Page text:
Embedded finance: How the supply chain in Nigeria can benefit from financial services

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When Angela Strange, General Partner at Andreessen Horowitz, asserted in 2019 that “any company could become a fintech company”, Uber was one of the main examples that she cited. The business may have launched as a disruptor of the traditional mobility market, but the ride-hailing business is now also offering credit cards, a digital wallet and instant-payment service for its drivers.

“For Uber, embedding financial services has two benefits,” Strange said in a conference presentation that has become highly influential in fintech circles. They spend a lot of money acquiring drivers. Then they have to make up that cost through a margin on rides. It is much faster to make up that cost if they also have a margin on banking services. Furthermore, if I’m a driver, I’m more likely to stay with a company that is also providing my financial services.

This trend is also noticeable in virtually every industry including supply chain. Businesses in nearly every industry were forced to reconsider the way they conduct their daily operations when the pandemic hit. Financial institutions, healthcare providers and retailers alike are now looking to digital technologies to innovate their B2B and other internal processes, leading to a keener interest in the potential benefits of embedded finance. 

According to a report, embedded finance is set to be worth $3.5 trillion in the global retail sector. A research from cloud banking platform Mambu forecasts that the retail sector will account for 49% of the embedded finance market within the next ten years. Embedded finance is therefore a hot topic in the FinTech industry and should be of special interest to those who seek to expand their business and monetize their customer base. 

But what is embedded finance? Simply put, it is the incorporation of a financial service/product into a non-financial product or service. In clearest parlance, embedded finance is when non-financial businesses and organizations include financial services — such as payments, credit, insurance, and savings — as part of their services.

In spite of the novelty that characterizes embedded finance in Nigeria, some innovators are championing the concept. One of them is weKurnect who is partnering with OnePipe on their product Growtrade to provide suppliers and merchants with tools and services that help manage operations better, provide credit lines to buyers, and enable them to grow in their trade. Ordinarily, 90% of everyday trade activities like ordering, making payments and managing inventory flow between suppliers and merchants are done manually. This is inefficient and promotes friction and risks across the entire supply chain. weKurnect aims to eliminate these inefficiencies and friction by digitally migrating all ordering, payments, inventory and fulfillment processes to its Growtrade platform. Growtrade makes it seamless for suppliers/wholesalers of FMCG products to pay for orders by crediting designated Growtrade accounts or by paying cash to the delivery driver who in turn deposits (through any touchpoint – bank, agent, POS or ATM) these funds into the designated accounts. The manufacturer can then sweep the funds while attributing the sale to the precise distributor already mapped on the platform. Merchants can also open a Growtrade account in seconds and make all payments for products to suppliers from their Growtrade account. Orders are automatically reconciled with the distributor and products delivered through logistics partners.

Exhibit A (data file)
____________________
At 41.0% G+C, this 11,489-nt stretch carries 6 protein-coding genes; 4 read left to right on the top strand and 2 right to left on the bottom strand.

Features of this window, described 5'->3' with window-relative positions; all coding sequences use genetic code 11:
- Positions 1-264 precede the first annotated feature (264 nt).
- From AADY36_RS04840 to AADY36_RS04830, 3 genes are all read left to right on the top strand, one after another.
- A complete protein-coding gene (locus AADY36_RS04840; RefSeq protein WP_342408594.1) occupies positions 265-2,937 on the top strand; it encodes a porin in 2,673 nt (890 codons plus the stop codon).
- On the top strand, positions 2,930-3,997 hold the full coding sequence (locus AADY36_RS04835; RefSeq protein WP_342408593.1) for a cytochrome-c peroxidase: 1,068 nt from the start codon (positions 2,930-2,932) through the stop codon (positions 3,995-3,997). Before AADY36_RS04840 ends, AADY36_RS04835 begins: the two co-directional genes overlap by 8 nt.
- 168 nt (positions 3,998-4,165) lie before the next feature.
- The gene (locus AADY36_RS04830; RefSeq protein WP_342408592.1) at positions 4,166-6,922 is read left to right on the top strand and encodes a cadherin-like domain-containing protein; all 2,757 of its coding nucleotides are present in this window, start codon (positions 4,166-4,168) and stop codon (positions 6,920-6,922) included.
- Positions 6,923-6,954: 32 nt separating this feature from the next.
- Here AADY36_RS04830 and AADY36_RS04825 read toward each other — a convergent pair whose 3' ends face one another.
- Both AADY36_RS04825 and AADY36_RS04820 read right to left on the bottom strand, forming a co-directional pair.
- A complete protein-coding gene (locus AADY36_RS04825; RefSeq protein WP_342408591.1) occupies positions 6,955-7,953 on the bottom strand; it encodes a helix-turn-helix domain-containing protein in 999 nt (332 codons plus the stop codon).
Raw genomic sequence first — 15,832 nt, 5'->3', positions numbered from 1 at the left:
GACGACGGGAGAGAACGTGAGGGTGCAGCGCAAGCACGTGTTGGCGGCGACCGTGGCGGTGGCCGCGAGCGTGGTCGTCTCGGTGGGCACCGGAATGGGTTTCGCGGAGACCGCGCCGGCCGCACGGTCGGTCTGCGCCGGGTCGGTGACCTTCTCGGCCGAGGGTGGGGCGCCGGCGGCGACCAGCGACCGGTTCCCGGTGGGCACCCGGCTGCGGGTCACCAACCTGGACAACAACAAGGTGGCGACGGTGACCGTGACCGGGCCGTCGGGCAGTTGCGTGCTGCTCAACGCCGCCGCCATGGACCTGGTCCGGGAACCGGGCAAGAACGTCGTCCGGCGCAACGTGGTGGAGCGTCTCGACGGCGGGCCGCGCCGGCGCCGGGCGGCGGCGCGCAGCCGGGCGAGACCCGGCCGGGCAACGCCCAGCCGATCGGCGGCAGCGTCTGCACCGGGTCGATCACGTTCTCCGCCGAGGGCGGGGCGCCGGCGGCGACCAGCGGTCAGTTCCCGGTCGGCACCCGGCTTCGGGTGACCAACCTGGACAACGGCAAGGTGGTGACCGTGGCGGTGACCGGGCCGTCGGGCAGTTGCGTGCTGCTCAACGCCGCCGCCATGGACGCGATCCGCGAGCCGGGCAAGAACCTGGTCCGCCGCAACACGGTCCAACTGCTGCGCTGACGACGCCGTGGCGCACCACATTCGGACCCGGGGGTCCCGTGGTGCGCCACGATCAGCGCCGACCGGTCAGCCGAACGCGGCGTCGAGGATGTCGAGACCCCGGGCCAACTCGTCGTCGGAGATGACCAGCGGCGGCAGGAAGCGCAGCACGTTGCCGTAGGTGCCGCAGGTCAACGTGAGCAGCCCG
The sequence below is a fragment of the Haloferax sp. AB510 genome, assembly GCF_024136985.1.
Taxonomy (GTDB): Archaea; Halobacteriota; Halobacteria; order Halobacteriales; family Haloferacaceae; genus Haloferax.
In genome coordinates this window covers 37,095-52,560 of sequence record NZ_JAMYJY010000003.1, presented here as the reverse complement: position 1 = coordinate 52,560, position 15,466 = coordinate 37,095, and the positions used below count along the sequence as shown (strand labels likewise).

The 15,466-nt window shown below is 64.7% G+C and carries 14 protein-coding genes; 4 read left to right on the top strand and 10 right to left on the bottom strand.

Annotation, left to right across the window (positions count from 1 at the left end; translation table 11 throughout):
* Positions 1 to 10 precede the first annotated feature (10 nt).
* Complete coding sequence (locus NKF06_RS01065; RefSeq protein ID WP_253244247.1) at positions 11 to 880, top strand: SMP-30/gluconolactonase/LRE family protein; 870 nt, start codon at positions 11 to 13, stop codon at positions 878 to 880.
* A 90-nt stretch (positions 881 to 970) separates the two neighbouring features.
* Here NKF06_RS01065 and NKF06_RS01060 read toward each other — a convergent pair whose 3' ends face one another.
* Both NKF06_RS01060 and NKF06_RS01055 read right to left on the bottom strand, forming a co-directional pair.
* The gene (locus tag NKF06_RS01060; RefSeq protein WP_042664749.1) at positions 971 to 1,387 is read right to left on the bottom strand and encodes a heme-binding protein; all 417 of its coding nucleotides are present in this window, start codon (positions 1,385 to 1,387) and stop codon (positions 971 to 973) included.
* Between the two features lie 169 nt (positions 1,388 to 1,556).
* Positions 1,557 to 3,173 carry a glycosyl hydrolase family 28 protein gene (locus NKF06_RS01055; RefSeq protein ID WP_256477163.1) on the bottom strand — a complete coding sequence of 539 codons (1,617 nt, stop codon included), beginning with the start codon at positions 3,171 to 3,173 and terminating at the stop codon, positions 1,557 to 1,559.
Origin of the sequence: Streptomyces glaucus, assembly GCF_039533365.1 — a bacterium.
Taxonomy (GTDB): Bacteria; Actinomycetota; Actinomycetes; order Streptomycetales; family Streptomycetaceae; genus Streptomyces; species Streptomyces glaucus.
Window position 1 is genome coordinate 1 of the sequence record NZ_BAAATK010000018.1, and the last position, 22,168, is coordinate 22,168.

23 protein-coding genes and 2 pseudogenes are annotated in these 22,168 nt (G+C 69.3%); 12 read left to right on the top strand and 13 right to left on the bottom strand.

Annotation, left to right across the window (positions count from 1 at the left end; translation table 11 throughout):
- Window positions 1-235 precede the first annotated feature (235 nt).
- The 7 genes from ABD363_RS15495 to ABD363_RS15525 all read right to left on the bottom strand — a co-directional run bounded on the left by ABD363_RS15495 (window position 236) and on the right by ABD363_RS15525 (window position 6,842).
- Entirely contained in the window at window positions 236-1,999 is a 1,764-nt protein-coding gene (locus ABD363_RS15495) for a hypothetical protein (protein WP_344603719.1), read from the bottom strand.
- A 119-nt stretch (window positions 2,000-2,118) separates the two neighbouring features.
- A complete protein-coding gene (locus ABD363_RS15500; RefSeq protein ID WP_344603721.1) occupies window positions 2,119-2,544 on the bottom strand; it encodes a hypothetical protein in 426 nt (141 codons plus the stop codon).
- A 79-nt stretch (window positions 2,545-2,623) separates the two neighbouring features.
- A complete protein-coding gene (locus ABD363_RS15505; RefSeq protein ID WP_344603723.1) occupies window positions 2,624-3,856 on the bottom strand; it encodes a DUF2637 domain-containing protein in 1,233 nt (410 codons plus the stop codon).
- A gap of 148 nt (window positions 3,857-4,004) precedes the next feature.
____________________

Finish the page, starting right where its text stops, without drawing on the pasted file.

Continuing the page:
Growtrade has taken a complex technical problem and built a simple, easy-to-use tool to help suppliers and merchants of all sizes thrive. They have been able to achieve a leaner operational process that eliminates friction in trade, consolidate fragmented retail, and enable third party services to reach this community through their open API connectors. Through this, the platform continually expands to provide these businesses with a variety of offerings to help them trade better, grow profits, and enjoy faster order processing as payments are real-time. 

One key offering of Growtrade is the provision of seamless access to credit for merchants on the platform. Growtrade takes the advantage of OnePipe’s banking-as-a-service (BaaS) technology and embedded-finance arrangements to provide credit in real-time to these merchants who already consume credit informally. When they buy on credit from their network of suppliers, the offline process is done through bookkeeping, which is not only stressful, but largely informal. In this, Growtrade provides an edge by:

  1. Offering larger loans on better terms
  2. Offering loans to new retailers based on alternative data underwriting and enabling them to bypass the long process of building trust with various suppliers.
  3. Offering multiple loans for diverse purposes

Credit increases merchants’ purchasing power and allows them to do more business on the platform even with liquidity constraints. Merchants need frequent, small ticket size and short duration credit that banks traditionally aren’t able to underwrite, hence suppliers are leveraging their relationships with retailers to underwrite them using data on their payment history to finance their invoices. Growtrade comes to the rescue by digitising the operations of merchants, starting from enabling online transactions to managing inventory, cataloging products, providing credit facilities and more.

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